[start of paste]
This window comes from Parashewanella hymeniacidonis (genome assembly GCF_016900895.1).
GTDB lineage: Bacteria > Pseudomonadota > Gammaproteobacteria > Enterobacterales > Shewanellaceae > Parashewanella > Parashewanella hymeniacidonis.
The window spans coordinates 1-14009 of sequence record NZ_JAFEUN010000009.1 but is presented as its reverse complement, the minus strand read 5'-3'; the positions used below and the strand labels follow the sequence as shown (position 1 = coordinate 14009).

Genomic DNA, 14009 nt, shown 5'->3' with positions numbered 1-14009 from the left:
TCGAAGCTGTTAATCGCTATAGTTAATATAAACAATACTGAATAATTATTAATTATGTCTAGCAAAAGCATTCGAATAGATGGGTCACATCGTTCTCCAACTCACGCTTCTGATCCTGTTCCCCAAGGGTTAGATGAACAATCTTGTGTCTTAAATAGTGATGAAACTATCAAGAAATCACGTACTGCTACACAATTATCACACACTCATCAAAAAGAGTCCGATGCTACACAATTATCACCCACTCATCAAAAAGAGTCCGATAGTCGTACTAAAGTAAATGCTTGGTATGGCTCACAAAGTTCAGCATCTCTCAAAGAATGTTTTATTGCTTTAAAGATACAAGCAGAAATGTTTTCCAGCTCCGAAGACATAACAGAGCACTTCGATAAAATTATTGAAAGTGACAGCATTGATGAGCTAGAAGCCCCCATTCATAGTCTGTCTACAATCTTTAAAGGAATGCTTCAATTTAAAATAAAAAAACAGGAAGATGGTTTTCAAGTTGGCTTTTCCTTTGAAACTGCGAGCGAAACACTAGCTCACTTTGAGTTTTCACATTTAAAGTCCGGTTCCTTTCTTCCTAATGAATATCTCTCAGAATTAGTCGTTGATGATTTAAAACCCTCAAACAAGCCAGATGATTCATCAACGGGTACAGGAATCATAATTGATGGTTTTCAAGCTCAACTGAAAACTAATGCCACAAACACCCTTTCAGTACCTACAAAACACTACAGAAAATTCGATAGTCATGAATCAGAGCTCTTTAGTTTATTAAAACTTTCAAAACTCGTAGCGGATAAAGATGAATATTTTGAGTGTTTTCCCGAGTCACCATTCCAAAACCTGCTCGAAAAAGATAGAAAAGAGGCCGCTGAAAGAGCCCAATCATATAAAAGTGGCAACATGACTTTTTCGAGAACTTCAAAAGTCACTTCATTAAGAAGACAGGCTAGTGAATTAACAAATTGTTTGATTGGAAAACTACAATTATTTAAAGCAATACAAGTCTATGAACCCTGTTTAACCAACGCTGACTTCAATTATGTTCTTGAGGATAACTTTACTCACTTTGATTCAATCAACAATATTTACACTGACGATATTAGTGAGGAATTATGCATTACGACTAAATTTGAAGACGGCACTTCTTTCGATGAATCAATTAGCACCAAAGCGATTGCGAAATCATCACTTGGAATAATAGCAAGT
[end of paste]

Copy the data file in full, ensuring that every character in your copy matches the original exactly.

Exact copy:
This window comes from Parashewanella hymeniacidonis (genome assembly GCF_016900895.1).
GTDB lineage: Bacteria > Pseudomonadota > Gammaproteobacteria > Enterobacterales > Shewanellaceae > Parashewanella > Parashewanella hymeniacidonis.
The window spans coordinates 1-14009 of sequence record NZ_JAFEUN010000009.1 but is presented as its reverse complement, the minus strand read 5'-3'; the positions used below and the strand labels follow the sequence as shown (position 1 = coordinate 14009).

Genomic DNA, 14009 nt, shown 5'->3' with positions numbered 1-14009 from the left:
TCGAAGCTGTTAATCGCTATAGTTAATATAAACAATACTGAATAATTATTAATTATGTCTAGCAAAAGCATTCGAATAGATGGGTCACATCGTTCTCCAACTCACGCTTCTGATCCTGTTCCCCAAGGGTTAGATGAACAATCTTGTGTCTTAAATAGTGATGAAACTATCAAGAAATCACGTACTGCTACACAATTATCACACACTCATCAAAAAGAGTCCGATGCTACACAATTATCACCCACTCATCAAAAAGAGTCCGATAGTCGTACTAAAGTAAATGCTTGGTATGGCTCACAAAGTTCAGCATCTCTCAAAGAATGTTTTATTGCTTTAAAGATACAAGCAGAAATGTTTTCCAGCTCCGAAGACATAACAGAGCACTTCGATAAAATTATTGAAAGTGACAGCATTGATGAGCTAGAAGCCCCCATTCATAGTCTGTCTACAATCTTTAAAGGAATGCTTCAATTTAAAATAAAAAAACAGGAAGATGGTTTTCAAGTTGGCTTTTCCTTTGAAACTGCGAGCGAAACACTAGCTCACTTTGAGTTTTCACATTTAAAGTCCGGTTCCTTTCTTCCTAATGAATATCTCTCAGAATTAGTCGTTGATGATTTAAAACCCTCAAACAAGCCAGATGATTCATCAACGGGTACAGGAATCATAATTGATGGTTTTCAAGCTCAACTGAAAACTAATGCCACAAACACCCTTTCAGTACCTACAAAACACTACAGAAAATTCGATAGTCATGAATCAGAGCTCTTTAGTTTATTAAAACTTTCAAAACTCGTAGCGGATAAAGATGAATATTTTGAGTGTTTTCCCGAGTCACCATTCCAAAACCTGCTCGAAAAAGATAGAAAAGAGGCCGCTGAAAGAGCCCAATCATATAAAAGTGGCAACATGACTTTTTCGAGAACTTCAAAAGTCACTTCATTAAGAAGACAGGCTAGTGAATTAACAAATTGTTTGATTGGAAAACTACAATTATTTAAAGCAATACAAGTCTATGAACCCTGTTTAACCAACGCTGACTTCAATTATGTTCTTGAGGATAACTTTACTCACTTTGATTCAATCAACAATATTTACACTGACGATATTAGTGAGGAATTATGCATTACGACTAAATTTGAAGACGGCACTTCTTTCGATGAATCAATTAGCACCAAAGCGATTGCGAAATCATCACTTGGAATAATAGCAAGT